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After The Hole-In-The-Earnings Gang

Sep 29, 2002 | The Washington Post President Bush said he was going to round up the corporate crooks and put 'em in jail and last week his posse was plenty busy trying to do just that.

The week began when Qwest Communications, under pressure of a Securities and Exchange Commission investigation, admitted, in effect, that some of its telecom capacity swaps were an accounting gambit and restated its earnings from 2000 and 2001 by $950 million.

Tuesday was Rigas Family Day at the federal courthouse in Manhattan. A grand jury returned a 24-count indictment against John and sons Timothy and Michael on charges that they defrauded investors in Adelphia Communications of $250 million while failing to disclose the $2.3 billion they borrowed from banks with the company as co-borrower. After pleading not guilty, John Rigas vowed a vigorous defense to restore his credibility and that of the now-bankrupt cable empire.

On Thursday, the case against the top brass at WorldCom took a giant step forward as David Myers, the former controller, pleaded guilty to securities fraud and making false filings with the SEC. He told the judge he concocted phony numbers at the behest of unnamed "senior management," against whom he has now agreed to testify.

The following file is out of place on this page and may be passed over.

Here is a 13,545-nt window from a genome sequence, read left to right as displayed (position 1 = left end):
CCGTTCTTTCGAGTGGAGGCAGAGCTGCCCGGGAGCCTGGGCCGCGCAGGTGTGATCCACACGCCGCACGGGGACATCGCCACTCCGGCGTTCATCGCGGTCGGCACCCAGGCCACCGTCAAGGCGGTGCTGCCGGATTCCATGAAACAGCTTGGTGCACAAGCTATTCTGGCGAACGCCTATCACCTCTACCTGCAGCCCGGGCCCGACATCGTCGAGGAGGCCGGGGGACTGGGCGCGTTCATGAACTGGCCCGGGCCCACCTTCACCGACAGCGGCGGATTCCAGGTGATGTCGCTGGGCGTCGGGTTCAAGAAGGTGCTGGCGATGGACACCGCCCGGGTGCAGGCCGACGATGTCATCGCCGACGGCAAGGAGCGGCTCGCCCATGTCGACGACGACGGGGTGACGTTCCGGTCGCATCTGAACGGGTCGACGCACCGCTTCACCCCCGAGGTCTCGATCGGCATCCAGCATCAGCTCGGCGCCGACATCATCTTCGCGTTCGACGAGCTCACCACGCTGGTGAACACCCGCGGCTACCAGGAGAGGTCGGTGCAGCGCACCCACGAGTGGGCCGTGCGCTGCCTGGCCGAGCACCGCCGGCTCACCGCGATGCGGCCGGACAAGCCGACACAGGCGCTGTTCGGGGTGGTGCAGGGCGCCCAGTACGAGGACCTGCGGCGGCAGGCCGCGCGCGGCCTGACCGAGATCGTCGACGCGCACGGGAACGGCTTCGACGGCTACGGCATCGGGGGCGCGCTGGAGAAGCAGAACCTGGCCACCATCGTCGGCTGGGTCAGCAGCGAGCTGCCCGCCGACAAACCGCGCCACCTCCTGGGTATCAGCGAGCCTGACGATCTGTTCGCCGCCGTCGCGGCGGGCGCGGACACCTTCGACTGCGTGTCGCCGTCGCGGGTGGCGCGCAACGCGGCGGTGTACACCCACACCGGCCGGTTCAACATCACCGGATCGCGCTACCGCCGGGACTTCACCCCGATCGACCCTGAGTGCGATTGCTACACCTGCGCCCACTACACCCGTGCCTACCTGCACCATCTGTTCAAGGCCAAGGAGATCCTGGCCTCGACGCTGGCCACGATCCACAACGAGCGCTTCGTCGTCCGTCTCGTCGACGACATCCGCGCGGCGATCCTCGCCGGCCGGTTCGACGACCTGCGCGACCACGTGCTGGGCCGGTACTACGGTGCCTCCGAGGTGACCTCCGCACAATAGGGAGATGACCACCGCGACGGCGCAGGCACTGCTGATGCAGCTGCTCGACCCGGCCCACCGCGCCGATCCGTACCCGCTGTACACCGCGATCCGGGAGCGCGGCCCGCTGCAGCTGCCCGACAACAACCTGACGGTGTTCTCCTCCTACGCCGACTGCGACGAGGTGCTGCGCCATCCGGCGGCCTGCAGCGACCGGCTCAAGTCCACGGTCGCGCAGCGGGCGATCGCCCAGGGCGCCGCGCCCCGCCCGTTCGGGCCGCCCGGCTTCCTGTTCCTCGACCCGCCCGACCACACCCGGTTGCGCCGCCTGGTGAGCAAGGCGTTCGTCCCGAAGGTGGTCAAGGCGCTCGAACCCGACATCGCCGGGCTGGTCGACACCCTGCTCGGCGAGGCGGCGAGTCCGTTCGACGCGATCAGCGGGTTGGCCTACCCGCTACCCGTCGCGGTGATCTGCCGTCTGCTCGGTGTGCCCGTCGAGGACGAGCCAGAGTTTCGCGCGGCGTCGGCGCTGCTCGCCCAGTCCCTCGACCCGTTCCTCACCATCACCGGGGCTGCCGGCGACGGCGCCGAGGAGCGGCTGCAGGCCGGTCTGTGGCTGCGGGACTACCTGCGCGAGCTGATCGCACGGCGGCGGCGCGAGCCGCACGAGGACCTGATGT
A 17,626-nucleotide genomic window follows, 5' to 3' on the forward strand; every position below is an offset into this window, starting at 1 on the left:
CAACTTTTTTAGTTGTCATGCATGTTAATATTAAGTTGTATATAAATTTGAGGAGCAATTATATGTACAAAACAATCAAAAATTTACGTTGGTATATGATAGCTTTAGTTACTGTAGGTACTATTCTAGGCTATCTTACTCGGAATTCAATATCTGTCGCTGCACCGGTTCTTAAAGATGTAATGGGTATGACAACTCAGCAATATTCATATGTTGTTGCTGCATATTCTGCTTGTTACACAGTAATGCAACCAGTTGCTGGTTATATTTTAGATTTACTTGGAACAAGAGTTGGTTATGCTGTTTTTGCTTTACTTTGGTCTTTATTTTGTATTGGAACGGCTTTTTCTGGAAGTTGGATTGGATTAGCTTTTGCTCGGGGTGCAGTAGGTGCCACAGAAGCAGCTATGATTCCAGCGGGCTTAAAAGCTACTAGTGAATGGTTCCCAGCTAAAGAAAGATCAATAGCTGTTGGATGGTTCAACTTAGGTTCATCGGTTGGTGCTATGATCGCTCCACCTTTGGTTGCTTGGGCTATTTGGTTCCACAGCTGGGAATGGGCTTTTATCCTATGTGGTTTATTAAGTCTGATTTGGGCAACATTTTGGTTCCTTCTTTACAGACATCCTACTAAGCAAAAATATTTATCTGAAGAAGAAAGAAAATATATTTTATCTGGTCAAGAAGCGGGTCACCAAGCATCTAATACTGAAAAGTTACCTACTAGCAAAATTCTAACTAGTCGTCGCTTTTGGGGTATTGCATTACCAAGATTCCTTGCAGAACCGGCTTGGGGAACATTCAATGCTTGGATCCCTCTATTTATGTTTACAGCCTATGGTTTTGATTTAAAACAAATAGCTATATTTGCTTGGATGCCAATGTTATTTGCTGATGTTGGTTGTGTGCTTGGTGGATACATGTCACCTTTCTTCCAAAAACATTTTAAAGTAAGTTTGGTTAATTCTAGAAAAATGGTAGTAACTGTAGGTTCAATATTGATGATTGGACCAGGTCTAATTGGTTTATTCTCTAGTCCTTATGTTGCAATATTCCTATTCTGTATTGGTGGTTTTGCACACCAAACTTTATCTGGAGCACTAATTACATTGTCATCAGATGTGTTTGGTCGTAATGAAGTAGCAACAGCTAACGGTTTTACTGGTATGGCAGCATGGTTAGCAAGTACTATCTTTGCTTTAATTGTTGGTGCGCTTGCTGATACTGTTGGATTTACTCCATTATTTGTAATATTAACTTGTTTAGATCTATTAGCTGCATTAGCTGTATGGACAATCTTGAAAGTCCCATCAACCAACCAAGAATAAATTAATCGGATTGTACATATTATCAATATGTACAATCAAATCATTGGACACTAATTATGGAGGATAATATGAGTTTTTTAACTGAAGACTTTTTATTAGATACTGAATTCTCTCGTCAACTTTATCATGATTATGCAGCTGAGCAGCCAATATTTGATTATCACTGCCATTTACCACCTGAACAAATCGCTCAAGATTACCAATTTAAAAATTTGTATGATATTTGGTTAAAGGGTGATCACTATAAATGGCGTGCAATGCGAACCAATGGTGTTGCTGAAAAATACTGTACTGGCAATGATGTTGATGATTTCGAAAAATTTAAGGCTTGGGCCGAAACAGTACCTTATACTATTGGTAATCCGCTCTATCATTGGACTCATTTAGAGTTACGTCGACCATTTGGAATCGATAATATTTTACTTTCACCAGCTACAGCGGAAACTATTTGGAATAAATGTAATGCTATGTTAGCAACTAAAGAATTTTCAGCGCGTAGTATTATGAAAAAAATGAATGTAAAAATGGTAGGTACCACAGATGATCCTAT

The same day, Attorney General John D. Ashcroft announced that three former executives at Homestore.com were ready to enter into plea agreements that would have them testify about fraudulent advertising deals with a "major media company" widely reported to be America Online.

By Friday, Citigroup having already paid a fine over the bum advice given by telecom analyst Jack Grubman -- was negotiating with the SEC, the New York Stock Exchange and NASD over splitting its research and investment banking operations.

The only setback for the posse came when Manhattan prosecutors lost their bid Friday to put L. Dennis Kozlowski in the Rikers Island jail pending trial on state tax and fraud charges. A judge ruled that the $10 million bond put up by Kozlowski's ex-wife wasn't part of the $600 million he and associates are alleged to have misappropriated from Tyco International.

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